- Each employee who cannot work due to these restrictions will receive two-thirds of their normal pay, paid by their employer and fully funded by the government, to a maximum of £2,083.33 per month, although their employer has discretion to pay more than this if they wish.
- Employees must have been instructed to and have ceased working for a minimum period of seven consecutive calendar days.
Criteria to be eligible for JSS Open and JSS Closed
- Only available for 'employees' which are the same as for the CJRS and are those treated as an employee for income tax purposes and on any type of contract, including zero hours or temporary contracts. Agency workers are regarded as employees of an employment agency for the purposes of this scheme, provided they are employees for income tax purposes.
- Neither the employer nor the employee needs to have benefited from the CJRS to be eligible for the JSS.
- Employers must be enrolled for PAYE online and have a UK, Channel Island or Isle of Man bank account.
- Employees who were on their PAYE payroll between 6 April 2019 and 11:59pm on 23 September 2020 (an RTI Full Payment Submission notifying payment in respect of that employee must have been made to HMRC at some point from 6 April 2019 up to 11:59pm 23 September 2020).
- The employer must still pay pension (unless the employee has opted out or stopped saving into their pension) and NI contributions and deduct income tax and employee NI contributions from payments made to employees. If applicable student loan deductions and the apprenticeship levy must also still be paid.
- All money claimed under the scheme must be paid to the employee and no fee etc charged by the employer. Employers can still make authorised deductions from salary such as charitable contributions.
- Employees must have been in employment on 23 September 2020. If employees ceased employment after 23 of September 2020 and were subsequently rehired, then employers can claim for them but not if they ceased employment before then.
- Employers cannot claim for an employee who has been made redundant or is serving a contractual or statutory notice period during the claim period.
- Claims are for a minimum period of seven consecutive days under both schemes.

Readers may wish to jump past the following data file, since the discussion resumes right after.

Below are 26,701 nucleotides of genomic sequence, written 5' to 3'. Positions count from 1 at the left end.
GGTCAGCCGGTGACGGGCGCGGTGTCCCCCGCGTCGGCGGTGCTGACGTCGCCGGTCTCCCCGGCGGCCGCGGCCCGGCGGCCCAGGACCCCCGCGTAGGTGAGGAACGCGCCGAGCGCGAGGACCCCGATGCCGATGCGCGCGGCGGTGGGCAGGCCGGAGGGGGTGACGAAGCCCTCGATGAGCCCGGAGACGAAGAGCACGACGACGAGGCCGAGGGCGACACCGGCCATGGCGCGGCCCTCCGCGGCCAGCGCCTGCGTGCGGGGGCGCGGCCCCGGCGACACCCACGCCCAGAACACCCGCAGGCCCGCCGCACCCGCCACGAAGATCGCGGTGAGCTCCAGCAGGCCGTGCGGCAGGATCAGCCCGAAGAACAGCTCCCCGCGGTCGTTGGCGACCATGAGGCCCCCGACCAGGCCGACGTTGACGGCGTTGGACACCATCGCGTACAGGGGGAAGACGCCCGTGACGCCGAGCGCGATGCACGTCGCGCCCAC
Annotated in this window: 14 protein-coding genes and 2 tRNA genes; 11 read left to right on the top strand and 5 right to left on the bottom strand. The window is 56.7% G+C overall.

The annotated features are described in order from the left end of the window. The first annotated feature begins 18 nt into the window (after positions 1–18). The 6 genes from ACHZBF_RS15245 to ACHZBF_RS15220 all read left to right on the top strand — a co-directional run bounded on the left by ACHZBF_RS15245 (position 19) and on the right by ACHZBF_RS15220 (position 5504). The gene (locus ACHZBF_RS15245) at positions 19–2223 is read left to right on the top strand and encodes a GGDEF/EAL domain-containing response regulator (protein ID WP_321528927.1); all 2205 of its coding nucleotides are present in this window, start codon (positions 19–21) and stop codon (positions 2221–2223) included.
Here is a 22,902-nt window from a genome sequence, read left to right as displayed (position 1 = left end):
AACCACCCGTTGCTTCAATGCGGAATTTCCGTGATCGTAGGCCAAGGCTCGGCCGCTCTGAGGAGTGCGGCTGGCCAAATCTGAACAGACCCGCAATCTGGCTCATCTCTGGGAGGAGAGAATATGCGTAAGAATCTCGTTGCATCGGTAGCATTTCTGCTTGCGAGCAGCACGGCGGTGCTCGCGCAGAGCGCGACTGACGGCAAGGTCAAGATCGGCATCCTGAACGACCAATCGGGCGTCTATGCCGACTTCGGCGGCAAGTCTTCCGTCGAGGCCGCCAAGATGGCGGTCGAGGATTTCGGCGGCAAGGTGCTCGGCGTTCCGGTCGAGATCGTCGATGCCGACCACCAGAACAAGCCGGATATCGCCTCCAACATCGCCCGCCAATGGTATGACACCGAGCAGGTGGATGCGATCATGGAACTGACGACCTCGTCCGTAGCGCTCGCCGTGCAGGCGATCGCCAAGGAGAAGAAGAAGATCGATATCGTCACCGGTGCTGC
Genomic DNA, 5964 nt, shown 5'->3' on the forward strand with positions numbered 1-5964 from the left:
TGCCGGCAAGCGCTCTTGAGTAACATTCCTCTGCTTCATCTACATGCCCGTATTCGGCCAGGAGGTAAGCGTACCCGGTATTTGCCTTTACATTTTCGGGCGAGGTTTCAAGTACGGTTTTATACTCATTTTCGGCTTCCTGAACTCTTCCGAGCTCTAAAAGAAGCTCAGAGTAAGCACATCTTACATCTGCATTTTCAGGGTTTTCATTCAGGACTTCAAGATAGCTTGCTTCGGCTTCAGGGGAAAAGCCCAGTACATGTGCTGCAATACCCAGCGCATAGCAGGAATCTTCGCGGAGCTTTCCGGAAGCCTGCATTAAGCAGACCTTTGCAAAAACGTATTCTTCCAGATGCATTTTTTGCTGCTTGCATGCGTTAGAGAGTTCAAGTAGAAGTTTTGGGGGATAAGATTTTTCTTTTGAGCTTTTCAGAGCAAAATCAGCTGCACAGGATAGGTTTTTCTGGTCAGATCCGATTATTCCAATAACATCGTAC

- The government will introduce parental pay legislation as soon as possible (covering maternity allowance, statutory maternity/ paternity, shared parental, adoption and parental bereavement pay) to avoid parents losing out on their statutory entitlements to parental pay as a result of being put on the JSS.
- Women can return early from maternity leave to join a scheme but they will have to give eight weeks' notice and cannot join the scheme for eight weeks.
- Large employers (250 or more employees as at 23 September 2020) and their corporate groups using the scheme must not make capital distributions whilst claiming under the JSS. This includes dividends, charges, free or other distribution, any equivalent payment that a partnership may make to its partners. This is not a legal or contractual condition of the scheme, but large employers are urged to ‘reflect on their responsibilities’.
- Employees will be able to check if their employer has made a Job Support Scheme claim relating to them via their Personal Tax Account.
- Employers can claim the Job Retention Bonus for any employee on the JSS if they are eligible.
Additional criteria for JSS Open
- An employer with 250 or more employees on 23 September 2020 must have undertaken a Financial Impact Test before claiming for the first time. They must demonstrate their turnover has remained equal or has fallen to show they have been adversely affected due to COVID-19.
- An employer with fewer than 250 employees on 23 September 2020 is not required to satisfy this test
- Any charity with 250 or more employees that is registered with a UK charity regulator or are exempt from such registration will not be required to carry out the test.
- Some or all of their employees are working for at least 20% of their usual hours.
- Employees can do training in working hours while being claimed for under the JSS. Hours that employees spend training are paid for by the employer at their full rate of pay and will count towards 20% of their usual hours.
- Employees will be able to undertake training voluntarily in non-working hours but must be paid a minimum wage entitlement and if this is in excess of the grant payment, employers will need to pay the additional wages.